By Sam Earle
The world’s manifold problems, from ecological crises like climate change, to deep social inequalities and injustices, to the plight of billions of non-human animals, and geo-political instabilities, exacerbated in the time of Trump, are often thought to be discrete issues.
However, there are very compelling reasons to view them as interconnected. For example, the economic concept of ‘externalities’, which refers to unintended impacts of certain projects as lying somehow beyond the realm of concern, can perhaps be understood as a cultural attitude that also explains global inequalities, the devastation of the biosphere, the refugee crisis, and the prolific cruelty visited on so-called ‘farm’ animals, for example.
The tendency to view other beings as fundamentally separate from ourselves, and the natural world as fundamentally removed — as merely our ‘environs’ – is a key characteristic (sometimes called ‘atomism’) of our current ‘imaginary’, the encompassing paradigm of ideas, beliefs and practices that makes society possible.
As philosopher Donna Haraway has observed, “it matters what worlds world worlds”. In other words, given that we constantly contribute to and shape the world, or imaginary, within which we exist, through the kinds of the stories we tell, it matters which ideas, frames and language we use to tell those stories, and in turn shape our world. Or to put it another way, how we collectively imagine the world determines the imaginary we inhabit.
I believe that the world’s manifold problems are inherent to the current imaginary itself, and not simply unfortunate glitches in an otherwise sound imaginary. From this perspective, it is clear that if we truly seek viable, equitable and sustainable solutions to these problems, they will have to be conceived and designed within a radical new imaginary. We need a new imaginary because the one we have at the moment, what I call the liberal imaginary, is inadequate, and it needs to be radical, not in any ideologically loaded sense, but in the literal sense of starting from first principles.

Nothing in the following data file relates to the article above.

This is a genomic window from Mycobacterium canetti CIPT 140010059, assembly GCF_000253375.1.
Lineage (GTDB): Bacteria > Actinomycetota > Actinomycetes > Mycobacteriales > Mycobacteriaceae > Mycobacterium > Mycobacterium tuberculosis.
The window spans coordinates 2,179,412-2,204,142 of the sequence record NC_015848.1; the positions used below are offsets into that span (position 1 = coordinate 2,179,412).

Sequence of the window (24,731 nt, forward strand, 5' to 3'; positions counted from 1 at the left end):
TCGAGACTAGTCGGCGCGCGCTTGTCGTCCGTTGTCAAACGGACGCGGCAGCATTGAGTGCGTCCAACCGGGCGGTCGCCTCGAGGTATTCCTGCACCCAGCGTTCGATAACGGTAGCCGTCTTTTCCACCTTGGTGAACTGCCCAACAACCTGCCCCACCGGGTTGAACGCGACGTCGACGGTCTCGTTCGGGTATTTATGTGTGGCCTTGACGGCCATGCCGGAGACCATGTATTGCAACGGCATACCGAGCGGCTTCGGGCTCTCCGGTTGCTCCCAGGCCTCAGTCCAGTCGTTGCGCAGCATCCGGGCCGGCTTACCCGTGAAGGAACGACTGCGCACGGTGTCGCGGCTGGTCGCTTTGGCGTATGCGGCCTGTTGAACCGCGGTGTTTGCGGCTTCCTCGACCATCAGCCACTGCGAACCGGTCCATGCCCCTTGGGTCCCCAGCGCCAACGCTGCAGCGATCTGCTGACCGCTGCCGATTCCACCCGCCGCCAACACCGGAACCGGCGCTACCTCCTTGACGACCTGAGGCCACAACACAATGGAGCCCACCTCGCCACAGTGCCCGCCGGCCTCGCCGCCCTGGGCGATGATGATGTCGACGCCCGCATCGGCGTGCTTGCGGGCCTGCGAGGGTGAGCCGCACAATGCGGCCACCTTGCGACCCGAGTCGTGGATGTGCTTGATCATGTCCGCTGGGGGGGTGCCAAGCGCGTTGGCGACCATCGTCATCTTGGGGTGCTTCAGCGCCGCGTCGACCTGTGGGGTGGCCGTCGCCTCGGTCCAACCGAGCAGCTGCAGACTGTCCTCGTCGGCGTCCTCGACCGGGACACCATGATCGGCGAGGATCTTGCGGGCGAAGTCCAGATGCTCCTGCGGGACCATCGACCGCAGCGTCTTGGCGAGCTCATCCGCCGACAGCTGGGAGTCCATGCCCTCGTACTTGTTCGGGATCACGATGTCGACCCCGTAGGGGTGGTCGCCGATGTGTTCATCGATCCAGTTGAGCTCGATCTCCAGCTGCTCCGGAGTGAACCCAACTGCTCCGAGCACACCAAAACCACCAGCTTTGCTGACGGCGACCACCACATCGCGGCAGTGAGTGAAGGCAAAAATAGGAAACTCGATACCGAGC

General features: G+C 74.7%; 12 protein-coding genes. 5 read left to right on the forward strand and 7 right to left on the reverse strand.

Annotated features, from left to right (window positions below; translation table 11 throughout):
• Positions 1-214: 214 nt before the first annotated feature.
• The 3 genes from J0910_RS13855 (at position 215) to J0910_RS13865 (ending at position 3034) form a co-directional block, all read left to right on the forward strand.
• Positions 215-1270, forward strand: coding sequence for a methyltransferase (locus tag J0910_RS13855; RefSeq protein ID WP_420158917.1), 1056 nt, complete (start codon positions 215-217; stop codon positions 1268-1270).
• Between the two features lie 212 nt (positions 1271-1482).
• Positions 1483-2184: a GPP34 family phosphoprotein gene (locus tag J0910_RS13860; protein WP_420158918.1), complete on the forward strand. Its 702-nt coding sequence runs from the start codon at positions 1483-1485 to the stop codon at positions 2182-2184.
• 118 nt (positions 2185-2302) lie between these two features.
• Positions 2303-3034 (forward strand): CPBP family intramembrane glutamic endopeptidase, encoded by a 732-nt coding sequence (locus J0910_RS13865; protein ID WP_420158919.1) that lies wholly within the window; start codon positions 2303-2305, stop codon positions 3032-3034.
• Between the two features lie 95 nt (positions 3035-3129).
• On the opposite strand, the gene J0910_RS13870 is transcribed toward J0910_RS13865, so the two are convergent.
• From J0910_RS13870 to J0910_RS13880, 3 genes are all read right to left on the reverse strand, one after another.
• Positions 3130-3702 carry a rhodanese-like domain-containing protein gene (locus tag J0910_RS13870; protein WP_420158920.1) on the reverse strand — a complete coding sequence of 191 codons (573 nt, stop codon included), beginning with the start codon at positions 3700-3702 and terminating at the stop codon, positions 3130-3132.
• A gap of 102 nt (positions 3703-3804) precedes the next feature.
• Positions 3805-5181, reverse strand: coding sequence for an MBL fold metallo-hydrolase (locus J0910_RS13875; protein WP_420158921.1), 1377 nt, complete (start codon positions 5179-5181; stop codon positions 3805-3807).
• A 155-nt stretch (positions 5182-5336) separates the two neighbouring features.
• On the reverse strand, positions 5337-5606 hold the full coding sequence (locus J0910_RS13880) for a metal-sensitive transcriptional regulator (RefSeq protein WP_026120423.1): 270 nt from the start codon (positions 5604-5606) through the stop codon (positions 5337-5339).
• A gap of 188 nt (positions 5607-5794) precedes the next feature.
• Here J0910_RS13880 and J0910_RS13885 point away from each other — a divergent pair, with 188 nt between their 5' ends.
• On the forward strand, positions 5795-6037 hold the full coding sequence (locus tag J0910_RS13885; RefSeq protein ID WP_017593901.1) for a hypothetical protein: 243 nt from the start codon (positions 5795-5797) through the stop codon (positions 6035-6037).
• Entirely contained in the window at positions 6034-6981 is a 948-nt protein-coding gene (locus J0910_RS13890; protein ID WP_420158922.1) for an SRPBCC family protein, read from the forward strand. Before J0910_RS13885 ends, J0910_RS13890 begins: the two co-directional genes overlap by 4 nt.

It is important to make a clear distinction between imaginary in the sense of a noun and its more common adjectival meaning of ‘not real’. Although certain parts of a given imaginary do not have ‘objective’ reality (like the tooth fairy or the divinity of kings), the effects of these beliefs and institutions are real enough to be taken seriously.
But what exactly is an imaginary? This is an extremely pertinent question for three reasons: 1) it is a term that has gained traction in the world of environmental philosophy/politics, 2) it is almost impossible to find a definition for this nounal usage and, most importantly 3) it is perhaps the crucial concept for unblocking the stalemate in our collective imagination that is rapidly stymying humanity’s chances of averting unmitigated catastrophes. And yet the would-be student of imaginaries swiftly discovers that the term is used to denote a variety of different ideas, often with little explanation or justifications, apparently at the authors’ whims.
Thus ‘imaginary’ has been used, inter alia, to refer to: the cultural world of a particular actual society; the internal dynamics of particular systems within certain societies; projected future scenarios; and the comprehensive nexus of beliefs, practices and institutions that collectively comprise the entire web of society per se. It is this last meaning that I am working on, and which I think can help us remedy society’s many ills. This conception has the richest pedigree, owing to the extensive attention paid to it by the late Greco-French thinker, Cornelius Castoriadis (1922–1997).
Castoriadis posited that there are two complementary realms of imaginary: the first is the ‘Radical Imagination’, that resides in individual subjects and is capable of creating radically new ideas, and the second is the ‘Social Instituting Imaginary’, which refers to the common beliefs, ideas and institutions that together shape public life.
Despite Castoriadis’ rich insights, he did not formulate a coherent schema of imaginaries. It is my view, however, that in order to take an imaginaries-level approach to rethinking social modi operandi — that is, in order to articulate a vision of a radical new imaginary — it is first necessary to develop a coherent schema of an imaginary per se that can then be employed as a heuristic device around which to organise such a vision. Thus a significant part of my PhD research attempts to do just this.
Drawing from and expanding on the work of Castoriadis, I suggest that an imaginary can be understood as comprising three distinct, though not entirely separate domains: the attitudinal; the moral; and the public.